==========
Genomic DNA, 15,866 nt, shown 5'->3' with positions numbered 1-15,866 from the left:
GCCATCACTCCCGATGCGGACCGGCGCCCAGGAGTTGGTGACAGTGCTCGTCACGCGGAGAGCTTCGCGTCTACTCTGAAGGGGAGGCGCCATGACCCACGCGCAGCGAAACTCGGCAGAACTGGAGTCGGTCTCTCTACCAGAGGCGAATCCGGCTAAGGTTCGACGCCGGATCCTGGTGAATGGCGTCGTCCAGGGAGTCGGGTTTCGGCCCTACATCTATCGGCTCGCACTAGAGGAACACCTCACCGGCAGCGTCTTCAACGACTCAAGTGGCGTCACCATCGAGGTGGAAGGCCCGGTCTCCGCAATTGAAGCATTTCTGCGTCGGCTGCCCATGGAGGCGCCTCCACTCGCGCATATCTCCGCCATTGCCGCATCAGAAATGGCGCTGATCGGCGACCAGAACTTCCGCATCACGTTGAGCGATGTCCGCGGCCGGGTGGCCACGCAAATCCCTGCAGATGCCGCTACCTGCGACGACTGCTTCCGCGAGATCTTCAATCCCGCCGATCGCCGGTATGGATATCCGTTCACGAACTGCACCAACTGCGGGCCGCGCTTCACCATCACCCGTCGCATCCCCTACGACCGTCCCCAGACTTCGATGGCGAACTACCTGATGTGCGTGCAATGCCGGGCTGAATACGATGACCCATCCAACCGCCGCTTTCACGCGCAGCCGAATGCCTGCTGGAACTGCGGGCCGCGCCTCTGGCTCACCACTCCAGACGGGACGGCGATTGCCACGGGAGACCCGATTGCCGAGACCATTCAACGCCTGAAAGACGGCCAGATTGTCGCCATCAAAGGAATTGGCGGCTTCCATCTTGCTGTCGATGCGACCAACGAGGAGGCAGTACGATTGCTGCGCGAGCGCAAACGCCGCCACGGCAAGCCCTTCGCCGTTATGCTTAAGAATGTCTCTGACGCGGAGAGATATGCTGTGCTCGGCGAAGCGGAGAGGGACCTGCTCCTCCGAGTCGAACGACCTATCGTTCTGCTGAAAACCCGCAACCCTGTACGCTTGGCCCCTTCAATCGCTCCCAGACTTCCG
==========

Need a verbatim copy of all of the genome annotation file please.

Genomic DNA, 15,866 nt, shown 5'->3' with positions numbered 1-15,866 from the left:
GCCATCACTCCCGATGCGGACCGGCGCCCAGGAGTTGGTGACAGTGCTCGTCACGCGGAGAGCTTCGCGTCTACTCTGAAGGGGAGGCGCCATGACCCACGCGCAGCGAAACTCGGCAGAACTGGAGTCGGTCTCTCTACCAGAGGCGAATCCGGCTAAGGTTCGACGCCGGATCCTGGTGAATGGCGTCGTCCAGGGAGTCGGGTTTCGGCCCTACATCTATCGGCTCGCACTAGAGGAACACCTCACCGGCAGCGTCTTCAACGACTCAAGTGGCGTCACCATCGAGGTGGAAGGCCCGGTCTCCGCAATTGAAGCATTTCTGCGTCGGCTGCCCATGGAGGCGCCTCCACTCGCGCATATCTCCGCCATTGCCGCATCAGAAATGGCGCTGATCGGCGACCAGAACTTCCGCATCACGTTGAGCGATGTCCGCGGCCGGGTGGCCACGCAAATCCCTGCAGATGCCGCTACCTGCGACGACTGCTTCCGCGAGATCTTCAATCCCGCCGATCGCCGGTATGGATATCCGTTCACGAACTGCACCAACTGCGGGCCGCGCTTCACCATCACCCGTCGCATCCCCTACGACCGTCCCCAGACTTCGATGGCGAACTACCTGATGTGCGTGCAATGCCGGGCTGAATACGATGACCCATCCAACCGCCGCTTTCACGCGCAGCCGAATGCCTGCTGGAACTGCGGGCCGCGCCTCTGGCTCACCACTCCAGACGGGACGGCGATTGCCACGGGAGACCCGATTGCCGAGACCATTCAACGCCTGAAAGACGGCCAGATTGTCGCCATCAAAGGAATTGGCGGCTTCCATCTTGCTGTCGATGCGACCAACGAGGAGGCAGTACGATTGCTGCGCGAGCGCAAACGCCGCCACGGCAAGCCCTTCGCCGTTATGCTTAAGAATGTCTCTGACGCGGAGAGATATGCTGTGCTCGGCGAAGCGGAGAGGGACCTGCTCCTCCGAGTCGAACGACCTATCGTTCTGCTGAAAACCCGCAACCCTGTACGCTTGGCCCCTTCAATCGCTCCCAGACTTCCG